Seafish plans new education hooks for seafood consumption

Published on
October 20, 2014

After two disappointing surveys on U.K. consumers’ seafood knowledge, promotion organization Seafish is planning new educational and marketing approaches.

Seafish’s most recent survey found that 96 percent of adults don’t know the recommended amount of omega-3 fatty acids they should consume weekly and only 27 percent recognize that they should eat two portions of fish each week (according to U.K. dietary guidelines), one of which should be oily fish.

Plus, a September Seafish survey of 5- to 11-year-olds found that 29 percent of children named “fish fingers” as an edible seafood, ahead of popular species such as haddock (18 percent) and prawns (16 percent).

The new research, carried out by YouGov as part of the Fish is the Dish ‘Feed Your Mind’ omega-3 campaign, also found that 18 percent of U.K. consumers don’t know the difference between omega-3 fats and saturated fats. However, 75 percent of consumers know that omega-3 fatty acids are linked to health benefits, such as helping to keep the heart working normally and maintaining normal blood pressure, brain function and vision.

“We were more shocked at the fact that almost three-quarters of adults didn’t know they should be having two portions of fish each week, with one of these being an oily fish – even though this is one of the government’s eight key tips for a healthy diet. There is clearly still work to be done to get the ‘two a week’ message through to people,” Heather Middleton, director of Fish is the Dish, told SeafoodSource.

At the same time, Seafish executives were not surprised that consumers’ knowledge about the weekly intake of omega 3s and the portion sizes of fish required each week to get the weekly dose was low. “While some seafood products do put omega-3 information on packaging, it is not widespread like other labelling requirements and consumers do not know what to look for,” Middleton said.

Another “disappointing” result of the survey, according to Seafish, was that 63 percent of adults said they didn’t know the weight of fish that should count as one serving. Only 15 percent knew that, when cooked, the recommended serving size should be about 140 grams.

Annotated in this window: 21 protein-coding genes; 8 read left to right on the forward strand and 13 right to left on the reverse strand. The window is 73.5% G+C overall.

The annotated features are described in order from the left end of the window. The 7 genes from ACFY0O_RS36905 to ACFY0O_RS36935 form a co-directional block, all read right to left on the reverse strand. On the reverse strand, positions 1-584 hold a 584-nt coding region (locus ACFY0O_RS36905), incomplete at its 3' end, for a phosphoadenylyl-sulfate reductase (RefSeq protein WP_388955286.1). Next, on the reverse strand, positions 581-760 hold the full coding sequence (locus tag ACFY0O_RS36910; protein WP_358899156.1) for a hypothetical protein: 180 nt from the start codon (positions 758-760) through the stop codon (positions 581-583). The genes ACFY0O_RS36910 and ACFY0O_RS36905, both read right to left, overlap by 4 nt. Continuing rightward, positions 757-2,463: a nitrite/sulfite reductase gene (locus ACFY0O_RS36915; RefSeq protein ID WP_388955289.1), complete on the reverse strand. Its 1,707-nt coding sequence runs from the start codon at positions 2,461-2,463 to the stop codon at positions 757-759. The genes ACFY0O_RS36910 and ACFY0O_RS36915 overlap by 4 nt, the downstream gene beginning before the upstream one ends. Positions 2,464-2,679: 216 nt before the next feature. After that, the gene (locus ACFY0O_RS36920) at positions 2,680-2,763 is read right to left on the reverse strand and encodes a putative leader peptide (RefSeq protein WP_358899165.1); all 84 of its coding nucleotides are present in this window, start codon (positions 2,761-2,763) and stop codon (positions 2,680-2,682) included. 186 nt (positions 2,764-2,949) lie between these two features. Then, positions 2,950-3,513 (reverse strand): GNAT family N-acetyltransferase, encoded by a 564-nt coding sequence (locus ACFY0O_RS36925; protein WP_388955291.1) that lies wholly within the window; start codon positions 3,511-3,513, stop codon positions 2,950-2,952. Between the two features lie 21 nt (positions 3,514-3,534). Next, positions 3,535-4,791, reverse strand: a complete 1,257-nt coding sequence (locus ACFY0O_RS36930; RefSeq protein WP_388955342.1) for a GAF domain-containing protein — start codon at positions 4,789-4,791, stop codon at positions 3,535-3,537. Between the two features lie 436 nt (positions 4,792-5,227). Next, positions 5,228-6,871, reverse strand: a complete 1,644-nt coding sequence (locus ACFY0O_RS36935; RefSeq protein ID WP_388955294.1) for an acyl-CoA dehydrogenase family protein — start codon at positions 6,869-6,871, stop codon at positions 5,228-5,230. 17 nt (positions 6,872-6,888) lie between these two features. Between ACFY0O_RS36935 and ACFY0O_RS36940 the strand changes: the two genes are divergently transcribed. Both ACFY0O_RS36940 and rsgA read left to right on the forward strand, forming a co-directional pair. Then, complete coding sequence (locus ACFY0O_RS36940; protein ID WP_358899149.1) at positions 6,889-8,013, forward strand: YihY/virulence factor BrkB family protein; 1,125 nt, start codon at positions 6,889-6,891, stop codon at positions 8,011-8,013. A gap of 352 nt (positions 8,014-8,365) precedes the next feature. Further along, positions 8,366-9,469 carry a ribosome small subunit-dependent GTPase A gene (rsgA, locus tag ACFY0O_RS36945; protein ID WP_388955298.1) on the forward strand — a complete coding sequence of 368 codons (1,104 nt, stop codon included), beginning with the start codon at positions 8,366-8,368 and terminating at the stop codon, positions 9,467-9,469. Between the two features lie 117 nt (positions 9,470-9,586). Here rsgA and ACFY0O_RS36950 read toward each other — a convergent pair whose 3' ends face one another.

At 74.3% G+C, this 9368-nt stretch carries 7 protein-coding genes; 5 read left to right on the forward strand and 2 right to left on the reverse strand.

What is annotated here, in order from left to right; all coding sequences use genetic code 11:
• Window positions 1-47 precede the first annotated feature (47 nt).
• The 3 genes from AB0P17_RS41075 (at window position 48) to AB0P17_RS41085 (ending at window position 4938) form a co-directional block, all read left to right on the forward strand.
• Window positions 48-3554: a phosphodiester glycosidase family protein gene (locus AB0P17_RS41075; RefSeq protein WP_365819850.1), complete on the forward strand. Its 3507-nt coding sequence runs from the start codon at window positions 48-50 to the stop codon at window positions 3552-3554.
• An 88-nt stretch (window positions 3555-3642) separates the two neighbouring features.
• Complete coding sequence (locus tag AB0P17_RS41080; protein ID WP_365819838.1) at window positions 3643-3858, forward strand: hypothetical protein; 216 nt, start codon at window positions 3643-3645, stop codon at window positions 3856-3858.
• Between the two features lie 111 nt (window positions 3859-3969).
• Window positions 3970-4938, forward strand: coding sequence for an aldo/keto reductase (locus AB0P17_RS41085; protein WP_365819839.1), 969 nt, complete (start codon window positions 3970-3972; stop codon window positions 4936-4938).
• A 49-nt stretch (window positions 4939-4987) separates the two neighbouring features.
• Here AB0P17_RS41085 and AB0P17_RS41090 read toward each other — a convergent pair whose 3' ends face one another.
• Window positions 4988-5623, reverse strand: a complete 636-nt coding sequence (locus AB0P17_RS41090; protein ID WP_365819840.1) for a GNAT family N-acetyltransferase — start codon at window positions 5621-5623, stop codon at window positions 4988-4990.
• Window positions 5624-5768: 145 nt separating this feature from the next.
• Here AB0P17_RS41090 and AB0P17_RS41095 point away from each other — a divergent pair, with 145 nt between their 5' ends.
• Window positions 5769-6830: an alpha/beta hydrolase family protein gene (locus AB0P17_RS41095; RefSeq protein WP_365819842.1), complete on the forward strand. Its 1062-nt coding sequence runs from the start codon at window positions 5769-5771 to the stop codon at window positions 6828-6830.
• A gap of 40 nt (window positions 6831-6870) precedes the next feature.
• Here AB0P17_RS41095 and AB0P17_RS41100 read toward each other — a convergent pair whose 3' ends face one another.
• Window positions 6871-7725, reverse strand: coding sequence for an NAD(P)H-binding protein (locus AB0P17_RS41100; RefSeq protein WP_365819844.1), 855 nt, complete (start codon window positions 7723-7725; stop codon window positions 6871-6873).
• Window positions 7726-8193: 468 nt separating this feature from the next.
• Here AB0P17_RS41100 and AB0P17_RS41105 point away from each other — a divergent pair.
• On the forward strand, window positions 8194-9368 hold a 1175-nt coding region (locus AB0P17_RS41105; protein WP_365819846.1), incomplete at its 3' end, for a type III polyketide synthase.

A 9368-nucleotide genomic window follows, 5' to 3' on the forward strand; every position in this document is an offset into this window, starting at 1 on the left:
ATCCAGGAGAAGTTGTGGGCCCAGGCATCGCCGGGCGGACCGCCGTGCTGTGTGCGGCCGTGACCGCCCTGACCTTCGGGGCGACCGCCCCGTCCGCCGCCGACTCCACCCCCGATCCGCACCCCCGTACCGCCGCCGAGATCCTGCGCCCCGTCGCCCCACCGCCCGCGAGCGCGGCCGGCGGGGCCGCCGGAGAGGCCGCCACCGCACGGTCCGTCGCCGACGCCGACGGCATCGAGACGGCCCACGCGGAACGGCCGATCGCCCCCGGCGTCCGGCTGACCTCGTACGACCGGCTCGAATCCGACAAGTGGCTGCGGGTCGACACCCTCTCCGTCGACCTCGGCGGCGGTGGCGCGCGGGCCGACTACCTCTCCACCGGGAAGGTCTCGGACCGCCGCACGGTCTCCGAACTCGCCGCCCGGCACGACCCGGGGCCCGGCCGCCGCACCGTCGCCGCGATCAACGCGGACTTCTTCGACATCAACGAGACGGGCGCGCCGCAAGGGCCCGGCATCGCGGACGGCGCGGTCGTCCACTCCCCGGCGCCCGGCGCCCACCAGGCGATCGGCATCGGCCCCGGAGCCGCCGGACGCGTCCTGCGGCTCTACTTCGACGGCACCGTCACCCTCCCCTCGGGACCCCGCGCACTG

To better educate U.K. consumers on omega-3 fats and health, Fish is the Dish launched the “Feed Your Mind” campaign during National Seafood Week, from 3 October – 10 October. The campaign “is aiming to get as many people as possible enjoying the great taste and variety of seafood while getting the amazing health benefits of omega-3 rich fish,” Middleton said.

However, Seafish will significantly ramp up National Seafood Week education in 2015. “We are bringing back National Seafood Week on a big scale next year, which aims to get the whole industry involved in encouraging consumers to eat more variety of seafood,” Middleton said.

“We’re working with a select few restaurants for National Seafood Week this year, mostly smaller, independent ones that can change menus quickly. However, next year, we aim to have all of the major foodservice organizations involved, from large restaurant chains to hotels and fishmongers,” said Denise Fraser, senior media relations officer at Seafish.

In addition, Seafish will soon be announcing a new corporate plan, which will begin 1 April 2015 and run for three years. The plan “will have lots of new initiatives, including a possible ‘Fish on Friday’ campaign to amplify something consumers already know,” Middleton said.

Contributing Editor



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